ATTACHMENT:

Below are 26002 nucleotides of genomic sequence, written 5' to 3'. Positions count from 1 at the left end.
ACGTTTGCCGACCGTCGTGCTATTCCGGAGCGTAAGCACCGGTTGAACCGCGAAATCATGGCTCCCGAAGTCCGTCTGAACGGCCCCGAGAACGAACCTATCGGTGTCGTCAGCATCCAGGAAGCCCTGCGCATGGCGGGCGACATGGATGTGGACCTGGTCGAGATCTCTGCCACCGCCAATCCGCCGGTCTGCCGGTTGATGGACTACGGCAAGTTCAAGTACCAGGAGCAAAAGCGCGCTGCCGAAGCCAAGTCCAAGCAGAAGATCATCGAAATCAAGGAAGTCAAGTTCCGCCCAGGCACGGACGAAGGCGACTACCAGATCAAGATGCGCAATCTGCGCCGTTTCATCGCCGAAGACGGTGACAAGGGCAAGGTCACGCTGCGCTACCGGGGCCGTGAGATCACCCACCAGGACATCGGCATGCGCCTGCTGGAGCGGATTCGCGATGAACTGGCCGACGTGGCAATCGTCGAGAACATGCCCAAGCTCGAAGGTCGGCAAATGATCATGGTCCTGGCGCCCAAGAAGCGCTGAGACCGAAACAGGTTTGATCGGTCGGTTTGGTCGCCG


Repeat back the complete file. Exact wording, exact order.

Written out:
Below are 26002 nucleotides of genomic sequence, written 5' to 3'. Positions count from 1 at the left end.
ACGTTTGCCGACCGTCGTGCTATTCCGGAGCGTAAGCACCGGTTGAACCGCGAAATCATGGCTCCCGAAGTCCGTCTGAACGGCCCCGAGAACGAACCTATCGGTGTCGTCAGCATCCAGGAAGCCCTGCGCATGGCGGGCGACATGGATGTGGACCTGGTCGAGATCTCTGCCACCGCCAATCCGCCGGTCTGCCGGTTGATGGACTACGGCAAGTTCAAGTACCAGGAGCAAAAGCGCGCTGCCGAAGCCAAGTCCAAGCAGAAGATCATCGAAATCAAGGAAGTCAAGTTCCGCCCAGGCACGGACGAAGGCGACTACCAGATCAAGATGCGCAATCTGCGCCGTTTCATCGCCGAAGACGGTGACAAGGGCAAGGTCACGCTGCGCTACCGGGGCCGTGAGATCACCCACCAGGACATCGGCATGCGCCTGCTGGAGCGGATTCGCGATGAACTGGCCGACGTGGCAATCGTCGAGAACATGCCCAAGCTCGAAGGTCGGCAAATGATCATGGTCCTGGCGCCCAAGAAGCGCTGAGACCGAAACAGGTTTGATCGGTCGGTTTGGTCGCCG